DWP warning as 90,000 claimants could lose out on benefits if they fail to act next month

Universal Credit

DWP warning as 90,000 claimants could lose out on benefits

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Temi Laleye

By Temi Laleye


Published: 21/06/2024

- 20:02

The Department for Work and Pensions (DWP) is migrating people on legacy benefits to the Universal Credit system

Thousands of benefit claimants are warned their benefit payments could stop if they fail to act.

Universal Credit has slowly been introduced across the UK to replace six older types of benefits and tax credits - also known as legacy benefits.



However, the process isn’t automatic, so anyone affected needs to actively apply for Universal Credit at the right time or their payments could suddenly stop.

Benefit claimants who are yet to make the switch to Universal Credit are being urged by the Government to move or risk losing access to their benefits.

The process of switching claimants over is picking up pace, with the Government now in the 'managed-migration' phase. This involves sending out ‘Migration Notice’ letters to everyone still claiming legacy benefits, including tax credits.

If someone receives one of these letters, then they must apply for Universal Credit by the date shown on the letter or they will lose their financial support.

Universal Credit signNew rules to Universal Credit could impact claimants PA

According to the DWP's figures, 184,120 individuals have already lost their benefits after failing to act on migration notices received between July 2022 and March 2024.

Those still on legacy benefits are urged to remain vigilant as their letters will be sent out next month.

Which benefits are being migrated?

Universal Credit has slowly been introduced across the UK to replace six older types of benefits and tax credits including:

  • Child tax credit
  • Working tax credit
  • Housing benefit
  • Income Support
  • Income-based Jobseeker’s Allowance (JSA)
  • Income-related Employment and Support Allowance (ESA

Other benefits, such as Personal Independence Payment (PIP), will stay the same.

The Government plans to move all households claiming these older benefits across to Universal Credit by the end of 2024.

This July, around 90,000 letters will be sent out to people who currently receive the Income-related Employment Support Allowance with Child Tax credits.

Letters will also be going to anyone of pension age who currently receives tax credits. These people might be moved to either Universal Credit or Pension Credit, depending on their individual circumstances.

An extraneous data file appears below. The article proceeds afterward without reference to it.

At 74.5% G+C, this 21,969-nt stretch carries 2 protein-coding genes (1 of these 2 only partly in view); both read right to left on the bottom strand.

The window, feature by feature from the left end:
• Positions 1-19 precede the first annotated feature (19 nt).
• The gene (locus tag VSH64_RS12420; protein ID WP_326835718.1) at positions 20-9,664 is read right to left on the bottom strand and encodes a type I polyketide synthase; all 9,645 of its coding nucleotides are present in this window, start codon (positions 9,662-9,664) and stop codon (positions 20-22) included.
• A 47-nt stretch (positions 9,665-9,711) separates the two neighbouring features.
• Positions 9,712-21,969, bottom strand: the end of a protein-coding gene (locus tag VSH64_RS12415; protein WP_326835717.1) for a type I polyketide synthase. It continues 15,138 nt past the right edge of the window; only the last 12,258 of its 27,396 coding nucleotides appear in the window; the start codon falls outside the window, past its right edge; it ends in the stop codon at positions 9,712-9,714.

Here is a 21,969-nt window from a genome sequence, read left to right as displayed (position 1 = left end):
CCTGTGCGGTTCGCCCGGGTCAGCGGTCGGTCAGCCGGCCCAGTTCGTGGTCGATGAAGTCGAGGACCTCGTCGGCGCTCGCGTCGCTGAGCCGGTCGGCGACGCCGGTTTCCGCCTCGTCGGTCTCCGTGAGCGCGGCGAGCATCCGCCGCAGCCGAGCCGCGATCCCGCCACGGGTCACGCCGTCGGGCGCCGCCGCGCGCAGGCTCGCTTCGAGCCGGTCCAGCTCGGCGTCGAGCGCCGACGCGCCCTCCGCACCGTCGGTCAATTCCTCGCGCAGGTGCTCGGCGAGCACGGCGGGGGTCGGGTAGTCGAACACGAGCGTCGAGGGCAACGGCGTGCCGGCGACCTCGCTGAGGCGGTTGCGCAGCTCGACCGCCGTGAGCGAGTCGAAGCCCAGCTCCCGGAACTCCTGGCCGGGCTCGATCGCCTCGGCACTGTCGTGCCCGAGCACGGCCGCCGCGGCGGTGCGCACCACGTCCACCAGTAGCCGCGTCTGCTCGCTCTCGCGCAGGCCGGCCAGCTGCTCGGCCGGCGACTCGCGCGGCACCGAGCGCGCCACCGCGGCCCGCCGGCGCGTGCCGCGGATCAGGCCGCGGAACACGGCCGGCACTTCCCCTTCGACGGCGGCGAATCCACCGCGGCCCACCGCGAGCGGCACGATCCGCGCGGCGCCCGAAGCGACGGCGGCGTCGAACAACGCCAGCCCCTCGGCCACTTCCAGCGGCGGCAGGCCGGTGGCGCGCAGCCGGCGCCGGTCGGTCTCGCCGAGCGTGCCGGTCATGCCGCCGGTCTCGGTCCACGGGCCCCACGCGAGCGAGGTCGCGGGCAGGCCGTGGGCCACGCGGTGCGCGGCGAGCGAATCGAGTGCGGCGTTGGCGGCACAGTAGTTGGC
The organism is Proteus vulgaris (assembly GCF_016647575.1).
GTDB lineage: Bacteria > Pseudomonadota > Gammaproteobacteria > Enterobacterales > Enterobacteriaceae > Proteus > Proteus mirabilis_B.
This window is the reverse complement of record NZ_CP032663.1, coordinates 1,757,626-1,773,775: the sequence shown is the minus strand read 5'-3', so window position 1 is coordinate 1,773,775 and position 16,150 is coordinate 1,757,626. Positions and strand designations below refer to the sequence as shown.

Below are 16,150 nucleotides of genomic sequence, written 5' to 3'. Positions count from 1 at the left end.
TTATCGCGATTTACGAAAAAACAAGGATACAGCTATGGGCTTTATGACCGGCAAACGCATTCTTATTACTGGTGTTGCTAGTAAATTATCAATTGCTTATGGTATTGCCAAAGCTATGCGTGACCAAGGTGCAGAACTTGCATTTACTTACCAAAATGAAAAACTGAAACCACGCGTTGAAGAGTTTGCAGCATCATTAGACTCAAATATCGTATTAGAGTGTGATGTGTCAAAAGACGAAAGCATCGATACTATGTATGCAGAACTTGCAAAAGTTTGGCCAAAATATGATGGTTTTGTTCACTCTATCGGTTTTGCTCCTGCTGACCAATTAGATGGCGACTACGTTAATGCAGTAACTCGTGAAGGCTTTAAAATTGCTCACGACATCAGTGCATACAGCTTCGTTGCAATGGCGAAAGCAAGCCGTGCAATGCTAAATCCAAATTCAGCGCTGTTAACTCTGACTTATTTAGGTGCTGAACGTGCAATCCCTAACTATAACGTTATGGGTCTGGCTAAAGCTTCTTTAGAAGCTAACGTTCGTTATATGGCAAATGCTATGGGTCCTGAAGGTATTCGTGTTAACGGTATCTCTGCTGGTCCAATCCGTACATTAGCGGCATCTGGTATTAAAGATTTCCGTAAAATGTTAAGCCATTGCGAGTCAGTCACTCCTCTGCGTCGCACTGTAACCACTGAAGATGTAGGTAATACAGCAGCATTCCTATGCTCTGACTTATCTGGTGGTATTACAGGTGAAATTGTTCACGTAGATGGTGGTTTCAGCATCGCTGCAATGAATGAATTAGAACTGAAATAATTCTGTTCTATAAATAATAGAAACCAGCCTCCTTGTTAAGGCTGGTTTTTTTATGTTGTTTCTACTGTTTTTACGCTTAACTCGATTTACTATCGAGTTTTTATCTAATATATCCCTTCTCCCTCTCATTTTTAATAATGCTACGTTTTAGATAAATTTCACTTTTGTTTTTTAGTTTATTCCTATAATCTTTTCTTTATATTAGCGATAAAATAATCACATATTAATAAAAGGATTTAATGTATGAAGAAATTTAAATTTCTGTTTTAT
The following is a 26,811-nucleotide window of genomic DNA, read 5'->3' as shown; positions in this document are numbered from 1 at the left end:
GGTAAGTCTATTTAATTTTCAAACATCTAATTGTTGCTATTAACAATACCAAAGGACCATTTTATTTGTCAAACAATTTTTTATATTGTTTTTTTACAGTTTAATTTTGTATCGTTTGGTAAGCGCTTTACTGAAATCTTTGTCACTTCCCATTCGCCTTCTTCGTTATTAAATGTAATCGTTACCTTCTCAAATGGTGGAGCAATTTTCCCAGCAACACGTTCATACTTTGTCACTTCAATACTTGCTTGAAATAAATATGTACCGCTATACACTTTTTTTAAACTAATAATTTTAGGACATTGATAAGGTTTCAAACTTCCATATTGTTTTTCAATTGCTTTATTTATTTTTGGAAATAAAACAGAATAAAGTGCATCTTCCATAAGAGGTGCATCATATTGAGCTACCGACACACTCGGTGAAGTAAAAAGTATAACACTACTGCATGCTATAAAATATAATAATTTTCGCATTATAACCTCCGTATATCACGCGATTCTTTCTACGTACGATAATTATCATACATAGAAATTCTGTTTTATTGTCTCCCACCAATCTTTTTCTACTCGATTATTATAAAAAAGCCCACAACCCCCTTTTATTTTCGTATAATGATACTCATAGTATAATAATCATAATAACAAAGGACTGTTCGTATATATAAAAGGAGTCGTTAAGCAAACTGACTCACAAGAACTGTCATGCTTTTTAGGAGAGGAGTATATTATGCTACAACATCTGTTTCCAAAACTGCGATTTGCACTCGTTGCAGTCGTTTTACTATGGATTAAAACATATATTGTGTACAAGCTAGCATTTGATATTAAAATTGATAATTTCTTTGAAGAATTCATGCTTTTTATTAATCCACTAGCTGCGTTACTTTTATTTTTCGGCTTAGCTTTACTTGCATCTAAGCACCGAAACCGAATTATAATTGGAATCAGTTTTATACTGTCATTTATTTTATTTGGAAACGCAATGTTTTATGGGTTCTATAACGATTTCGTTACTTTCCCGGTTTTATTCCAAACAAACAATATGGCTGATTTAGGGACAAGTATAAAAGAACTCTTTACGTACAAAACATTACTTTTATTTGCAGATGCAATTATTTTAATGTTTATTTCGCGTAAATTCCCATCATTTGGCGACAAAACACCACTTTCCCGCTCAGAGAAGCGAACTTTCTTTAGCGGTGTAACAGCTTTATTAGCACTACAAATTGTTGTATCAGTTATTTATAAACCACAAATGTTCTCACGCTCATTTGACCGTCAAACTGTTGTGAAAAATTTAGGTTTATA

From August around 20,000 people on Income-based Jobseekers Allowance will start getting letters. Then, from September, 800,000 households will begin to receive letters explaining how to move from ESA to Universal Credit.

Claimants will have three months after the letter arrives to apply for Universal Credit. If they miss it, their payments will stop.


The amount of Universal Credit someone would normally get depends on their circumstances, such as how much they earn, whether they have any savings, whether they have children or other dependents, are disabled or have a health condition, care for a disabled person or need help with housing payments.

In April 2022, the DWP estimated that 55 per cent of the remaining households on legacy benefits would have a higher entitlement on Universal Credit, and 35 per cent would have a lower entitlement.

Those who have a lower entitlement will be eligible for ‘transitional protection payments’ – a top-up that will make up the difference if their Universal Credit entitlement is less than their previous tax credits or benefits.

People can only get this additional amount if they have received a Migration Notice and claim by the deadline date on their letter.

The Government has been urged to better support benefit claimants transferring from older "legacy" benefits onto the Universal Credit (UC) system replacing them

A report published by the Public Accounts Committee (PAC) urged the DWP to help claimants make the switch while reiterating warnings over fraud and error rates and expressing scepticism on UC’s hoped-for economic benefits.

Dame Meg Hillier MP, chair of the committee, said: “If the transition from legacy benefits to UC fails even an apparently small proportion of people, it will lead to real world misery for thousands.

“The DWP must make sure that people are not cast into financial hardship due to a bureaucratic change, and that robust support is in place for those vulnerable claimants who need it most.”

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